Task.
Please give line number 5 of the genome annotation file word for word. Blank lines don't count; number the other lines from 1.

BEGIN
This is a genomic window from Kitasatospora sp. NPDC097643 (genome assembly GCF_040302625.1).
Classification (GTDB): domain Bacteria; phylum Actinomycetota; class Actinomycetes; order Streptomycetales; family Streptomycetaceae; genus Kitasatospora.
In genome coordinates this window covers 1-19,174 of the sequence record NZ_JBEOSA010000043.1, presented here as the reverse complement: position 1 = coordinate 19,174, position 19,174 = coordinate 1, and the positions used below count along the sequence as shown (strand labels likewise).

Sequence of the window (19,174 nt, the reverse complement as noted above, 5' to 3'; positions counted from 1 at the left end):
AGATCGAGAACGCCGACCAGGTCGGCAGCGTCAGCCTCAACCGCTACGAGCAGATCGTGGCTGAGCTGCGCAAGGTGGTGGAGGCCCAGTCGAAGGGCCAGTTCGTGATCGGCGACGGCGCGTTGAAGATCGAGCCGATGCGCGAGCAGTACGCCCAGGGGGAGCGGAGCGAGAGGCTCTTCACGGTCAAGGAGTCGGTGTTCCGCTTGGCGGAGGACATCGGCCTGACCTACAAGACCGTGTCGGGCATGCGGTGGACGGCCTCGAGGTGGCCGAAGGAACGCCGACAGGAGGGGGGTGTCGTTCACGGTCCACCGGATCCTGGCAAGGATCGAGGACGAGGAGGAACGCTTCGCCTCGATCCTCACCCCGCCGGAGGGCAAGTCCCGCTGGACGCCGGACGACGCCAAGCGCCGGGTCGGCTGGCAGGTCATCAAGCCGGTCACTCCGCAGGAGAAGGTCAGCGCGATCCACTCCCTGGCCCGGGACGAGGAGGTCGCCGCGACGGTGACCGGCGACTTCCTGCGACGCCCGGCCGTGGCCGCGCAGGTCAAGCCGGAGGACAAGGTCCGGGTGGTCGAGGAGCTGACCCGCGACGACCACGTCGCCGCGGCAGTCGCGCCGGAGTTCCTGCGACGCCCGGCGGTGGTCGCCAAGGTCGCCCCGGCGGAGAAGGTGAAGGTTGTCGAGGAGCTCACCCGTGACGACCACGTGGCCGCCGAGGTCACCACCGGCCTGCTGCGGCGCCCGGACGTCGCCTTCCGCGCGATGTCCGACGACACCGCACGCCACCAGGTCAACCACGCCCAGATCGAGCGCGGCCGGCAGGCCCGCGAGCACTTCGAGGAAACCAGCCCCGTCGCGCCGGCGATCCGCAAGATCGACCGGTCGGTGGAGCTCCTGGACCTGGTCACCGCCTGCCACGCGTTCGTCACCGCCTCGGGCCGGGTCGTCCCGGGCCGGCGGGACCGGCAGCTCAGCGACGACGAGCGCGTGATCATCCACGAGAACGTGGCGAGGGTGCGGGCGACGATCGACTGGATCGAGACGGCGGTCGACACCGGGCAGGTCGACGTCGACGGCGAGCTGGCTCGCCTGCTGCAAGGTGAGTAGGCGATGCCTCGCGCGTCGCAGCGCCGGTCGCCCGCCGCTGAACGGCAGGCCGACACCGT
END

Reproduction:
AGATCGAGAACGCCGACCAGGTCGGCAGCGTCAGCCTCAACCGCTACGAGCAGATCGTGGCTGAGCTGCGCAAGGTGGTGGAGGCCCAGTCGAAGGGCCAGTTCGTGATCGGCGACGGCGCGTTGAAGATCGAGCCGATGCGCGAGCAGTACGCCCAGGGGGAGCGGAGCGAGAGGCTCTTCACGGTCAAGGAGTCGGTGTTCCGCTTGGCGGAGGACATCGGCCTGACCTACAAGACCGTGTCGGGCATGCGGTGGACGGCCTCGAGGTGGCCGAAGGAACGCCGACAGGAGGGGGGTGTCGTTCACGGTCCACCGGATCCTGGCAAGGATCGAGGACGAGGAGGAACGCTTCGCCTCGATCCTCACCCCGCCGGAGGGCAAGTCCCGCTGGACGCCGGACGACGCCAAGCGCCGGGTCGGCTGGCAGGTCATCAAGCCGGTCACTCCGCAGGAGAAGGTCAGCGCGATCCACTCCCTGGCCCGGGACGAGGAGGTCGCCGCGACGGTGACCGGCGACTTCCTGCGACGCCCGGCCGTGGCCGCGCAGGTCAAGCCGGAGGACAAGGTCCGGGTGGTCGAGGAGCTGACCCGCGACGACCACGTCGCCGCGGCAGTCGCGCCGGAGTTCCTGCGACGCCCGGCGGTGGTCGCCAAGGTCGCCCCGGCGGAGAAGGTGAAGGTTGTCGAGGAGCTCACCCGTGACGACCACGTGGCCGCCGAGGTCACCACCGGCCTGCTGCGGCGCCCGGACGTCGCCTTCCGCGCGATGTCCGACGACACCGCACGCCACCAGGTCAACCACGCCCAGATCGAGCGCGGCCGGCAGGCCCGCGAGCACTTCGAGGAAACCAGCCCCGTCGCGCCGGCGATCCGCAAGATCGACCGGTCGGTGGAGCTCCTGGACCTGGTCACCGCCTGCCACGCGTTCGTCACCGCCTCGGGCCGGGTCGTCCCGGGCCGGCGGGACCGGCAGCTCAGCGACGACGAGCGCGTGATCATCCACGAGAACGTGGCGAGGGTGCGGGCGACGATCGACTGGATCGAGACGGCGGTCGACACCGGGCAGGTCGACGTCGACGGCGAGCTGGCTCGCCTGCTGCAAGGTGAGTAGGCGATGCCTCGCGCGTCGCAGCGCCGGTCGCCCGCCGCTGAACGGCAGGCCGACACCGT